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Have you noticed that there are fewer search results with author bylines and photos? In a recent article, Moz reported that its MozCast showed a significant short-term drop in the number of tracked searches displaying authorship mark-up—a relative drop of 15.5 percent.
Back in October, Matt Cutts announced that a 10-15 percent reduction in authorship seemed to improve search quality—hinting that Google might cut back on the listings it displays with authorship markup. And in December, Cutts confirmed that authorship results were being intentionally reduced.
“We want to make sure that the people who we show as authors are high quality authors. And so we’re looking at the process of possibly tightening that up. It turns out if we reduce the amount of authorship we are showing by just about 10 or 15 percent, we’re radically able to improve the quality of the authors that we show. Which is another nice signal for those searchers and users who are typing into Google and say, ‘Ah, I see this picture, I see this person is an author. This is something I can trust. This is content that I really want to see.’”
Should You Remove Google Authorship?
So if Google is displaying fewer searches with Google authorship, should you remove your authorship markup? Short answer, no.
Basically, if you have high quality content and don’t violate the search engine’s quality guidelines, having authorship markup on your website shouldn’t cause you to lose any rankings.
In addition, you might still notice that you rank for the same keywords and searches, but that Google simply chooses not to display (or fully display) your authorship markup. (I’d be interested to see how this impacts click-thru-rate, as I think the listings with photos stand out more and likely attract more clicks.)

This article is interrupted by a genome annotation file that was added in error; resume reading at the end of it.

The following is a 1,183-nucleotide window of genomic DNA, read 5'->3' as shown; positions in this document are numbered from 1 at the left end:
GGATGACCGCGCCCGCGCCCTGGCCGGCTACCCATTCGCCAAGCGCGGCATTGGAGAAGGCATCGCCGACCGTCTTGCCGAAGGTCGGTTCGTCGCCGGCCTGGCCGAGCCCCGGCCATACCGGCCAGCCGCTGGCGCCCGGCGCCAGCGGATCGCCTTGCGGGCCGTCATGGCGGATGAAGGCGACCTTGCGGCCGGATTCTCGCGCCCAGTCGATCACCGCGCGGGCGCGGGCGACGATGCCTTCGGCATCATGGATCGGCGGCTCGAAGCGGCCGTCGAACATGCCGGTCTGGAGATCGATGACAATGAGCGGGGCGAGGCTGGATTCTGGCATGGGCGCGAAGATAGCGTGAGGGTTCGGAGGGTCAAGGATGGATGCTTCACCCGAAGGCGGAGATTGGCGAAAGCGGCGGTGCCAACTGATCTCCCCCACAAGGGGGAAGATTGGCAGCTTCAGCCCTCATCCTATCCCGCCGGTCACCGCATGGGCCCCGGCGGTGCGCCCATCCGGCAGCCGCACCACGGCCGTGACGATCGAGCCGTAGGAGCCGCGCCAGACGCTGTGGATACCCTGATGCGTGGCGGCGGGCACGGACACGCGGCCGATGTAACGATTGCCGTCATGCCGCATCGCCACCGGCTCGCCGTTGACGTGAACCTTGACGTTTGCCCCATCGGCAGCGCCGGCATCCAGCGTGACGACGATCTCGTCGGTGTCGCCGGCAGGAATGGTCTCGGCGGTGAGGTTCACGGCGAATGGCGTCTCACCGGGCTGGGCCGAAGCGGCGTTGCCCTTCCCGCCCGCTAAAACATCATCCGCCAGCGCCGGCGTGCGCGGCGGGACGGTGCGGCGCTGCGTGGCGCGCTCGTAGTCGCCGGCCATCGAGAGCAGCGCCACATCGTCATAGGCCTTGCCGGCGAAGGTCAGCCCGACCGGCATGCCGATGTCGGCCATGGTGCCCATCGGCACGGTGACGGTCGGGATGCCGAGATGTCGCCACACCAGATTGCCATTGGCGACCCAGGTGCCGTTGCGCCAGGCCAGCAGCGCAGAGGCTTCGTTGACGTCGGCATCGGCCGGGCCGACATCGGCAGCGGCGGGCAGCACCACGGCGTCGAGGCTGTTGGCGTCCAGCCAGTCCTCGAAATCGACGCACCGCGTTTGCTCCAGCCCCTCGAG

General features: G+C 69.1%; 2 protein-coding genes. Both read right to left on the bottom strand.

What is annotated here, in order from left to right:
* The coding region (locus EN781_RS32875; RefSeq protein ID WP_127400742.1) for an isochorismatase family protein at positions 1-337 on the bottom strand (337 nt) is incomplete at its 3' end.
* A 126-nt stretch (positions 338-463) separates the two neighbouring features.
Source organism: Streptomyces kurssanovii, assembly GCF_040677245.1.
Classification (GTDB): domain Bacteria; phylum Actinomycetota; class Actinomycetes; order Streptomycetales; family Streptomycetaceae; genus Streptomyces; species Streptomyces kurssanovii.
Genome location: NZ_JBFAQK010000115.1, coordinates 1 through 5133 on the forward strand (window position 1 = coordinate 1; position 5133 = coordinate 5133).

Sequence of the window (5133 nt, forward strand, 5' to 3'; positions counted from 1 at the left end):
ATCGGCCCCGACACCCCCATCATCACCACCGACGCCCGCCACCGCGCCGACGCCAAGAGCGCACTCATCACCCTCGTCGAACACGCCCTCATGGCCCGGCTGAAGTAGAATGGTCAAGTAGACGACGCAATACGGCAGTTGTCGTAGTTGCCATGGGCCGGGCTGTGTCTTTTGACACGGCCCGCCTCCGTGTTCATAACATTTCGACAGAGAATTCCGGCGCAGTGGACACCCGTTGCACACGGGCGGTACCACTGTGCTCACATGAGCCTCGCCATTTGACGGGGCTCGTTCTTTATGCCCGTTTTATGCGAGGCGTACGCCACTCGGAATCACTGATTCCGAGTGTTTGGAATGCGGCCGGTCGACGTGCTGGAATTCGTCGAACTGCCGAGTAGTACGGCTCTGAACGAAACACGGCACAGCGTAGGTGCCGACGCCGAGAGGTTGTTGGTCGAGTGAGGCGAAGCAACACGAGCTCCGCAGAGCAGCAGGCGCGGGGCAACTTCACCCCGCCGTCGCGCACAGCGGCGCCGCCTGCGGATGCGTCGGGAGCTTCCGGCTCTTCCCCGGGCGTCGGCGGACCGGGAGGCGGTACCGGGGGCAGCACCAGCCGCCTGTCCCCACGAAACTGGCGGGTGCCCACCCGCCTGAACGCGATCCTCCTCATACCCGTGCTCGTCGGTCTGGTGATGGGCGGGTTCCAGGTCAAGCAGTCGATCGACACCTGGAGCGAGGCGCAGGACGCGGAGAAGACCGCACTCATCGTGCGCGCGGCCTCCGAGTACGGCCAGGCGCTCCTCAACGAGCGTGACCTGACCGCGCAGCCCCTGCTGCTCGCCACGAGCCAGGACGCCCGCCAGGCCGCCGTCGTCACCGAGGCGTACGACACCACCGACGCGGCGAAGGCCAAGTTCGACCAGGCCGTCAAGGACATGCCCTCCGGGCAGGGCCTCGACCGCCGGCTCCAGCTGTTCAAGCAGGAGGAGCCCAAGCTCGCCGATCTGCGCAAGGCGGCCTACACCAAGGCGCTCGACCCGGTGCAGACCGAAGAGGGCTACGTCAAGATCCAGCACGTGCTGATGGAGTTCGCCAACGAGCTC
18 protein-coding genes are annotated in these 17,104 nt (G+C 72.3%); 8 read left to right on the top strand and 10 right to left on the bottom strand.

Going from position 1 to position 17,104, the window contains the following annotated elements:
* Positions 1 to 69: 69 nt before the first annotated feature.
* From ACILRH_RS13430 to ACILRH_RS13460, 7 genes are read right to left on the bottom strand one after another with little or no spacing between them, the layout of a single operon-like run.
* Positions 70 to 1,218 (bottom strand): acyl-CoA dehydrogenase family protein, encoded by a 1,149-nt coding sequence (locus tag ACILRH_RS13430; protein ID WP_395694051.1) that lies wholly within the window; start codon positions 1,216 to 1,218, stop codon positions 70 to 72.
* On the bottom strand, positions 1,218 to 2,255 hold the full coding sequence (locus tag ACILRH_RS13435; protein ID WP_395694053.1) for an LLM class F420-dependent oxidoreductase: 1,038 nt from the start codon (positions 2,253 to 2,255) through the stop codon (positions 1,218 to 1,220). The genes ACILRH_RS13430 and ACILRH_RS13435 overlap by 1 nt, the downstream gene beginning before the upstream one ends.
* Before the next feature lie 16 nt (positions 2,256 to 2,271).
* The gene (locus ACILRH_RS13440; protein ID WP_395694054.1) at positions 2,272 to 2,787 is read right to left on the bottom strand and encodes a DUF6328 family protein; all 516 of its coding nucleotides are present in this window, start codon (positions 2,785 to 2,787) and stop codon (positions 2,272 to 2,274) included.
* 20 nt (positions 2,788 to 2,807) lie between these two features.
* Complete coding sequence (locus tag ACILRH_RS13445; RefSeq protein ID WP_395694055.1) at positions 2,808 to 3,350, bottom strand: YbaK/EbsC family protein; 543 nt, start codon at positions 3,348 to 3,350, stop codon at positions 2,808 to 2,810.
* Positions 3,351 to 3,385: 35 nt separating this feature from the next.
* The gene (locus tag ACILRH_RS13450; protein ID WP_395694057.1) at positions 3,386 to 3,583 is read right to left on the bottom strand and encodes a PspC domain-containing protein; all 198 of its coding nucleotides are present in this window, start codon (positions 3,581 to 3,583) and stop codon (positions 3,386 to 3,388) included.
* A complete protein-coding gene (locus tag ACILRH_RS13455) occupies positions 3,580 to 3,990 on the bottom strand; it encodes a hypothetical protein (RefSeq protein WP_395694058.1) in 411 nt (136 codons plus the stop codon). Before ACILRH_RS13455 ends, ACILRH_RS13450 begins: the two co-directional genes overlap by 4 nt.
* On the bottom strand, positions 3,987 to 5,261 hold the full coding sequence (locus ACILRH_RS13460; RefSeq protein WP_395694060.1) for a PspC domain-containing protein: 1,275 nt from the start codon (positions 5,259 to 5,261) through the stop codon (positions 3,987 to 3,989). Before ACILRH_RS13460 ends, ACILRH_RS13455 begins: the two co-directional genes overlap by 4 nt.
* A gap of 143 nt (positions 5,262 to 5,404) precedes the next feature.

If you happen to have low quality content, first of all, shame on you. Second of all, call Blue Corona for content marketing services. Third of all, it is unlikely that authorship is going to help you rank.
Think About Google’s Intent with Authorship
Well. We might debate a little on this. I’d like to think that Google introduced its authorship feature to discourage the crappy, anonymous Web writing that the content marketing revolution has spurred. By awarding authors who produce high quality content with boosted rankings, it reduces some of the spammier content that might have otherwise slipped through the cracks.
But it’s also likely that Google just wanted to promote its unpopular search network—Google+. Back in August, my coworker Jake wrote
“Here’s a dirty little secret that Google doesn’t like to talk about: Google+ isn’t doing well in the main stream. As a matter of fact, as recently as June, Google+ had 24 percent of logins for social media, but only 2 percent of shares. While Google+ is trending upward, it isn’t quite the community it wants to be.
“So why even bother? Because Google still has that $250 billion chip in its pocket: its search rankings. By registering on Google’s social network, telling them you’re an author in a specific field, and publishing your content through Google+, Google will begin to recognize you as an authority.”
Because you have to have a Google+ profile to use Google authorship, it encourages more people to use the network in they want to rank.
So Is Authorship Good or Bad for Rankings?
I think Moz said it well:
“It’s important to realize that, while losing authorship mark-up for some of your search terms may be upsetting, this is not a penalty in the traditional sense. Google has lowered the volume, so to speak – they seem to feel that authorship was too prominent and that the quality bar may have been set a little too low…Ultimately, authorship mark-up is a nice-to-have, but don’t bet the farm on it.”
About The Author: Blue Corona is a data-driven online marketing company with offices in Gaithersburg, MD and Charlotte, N.C.
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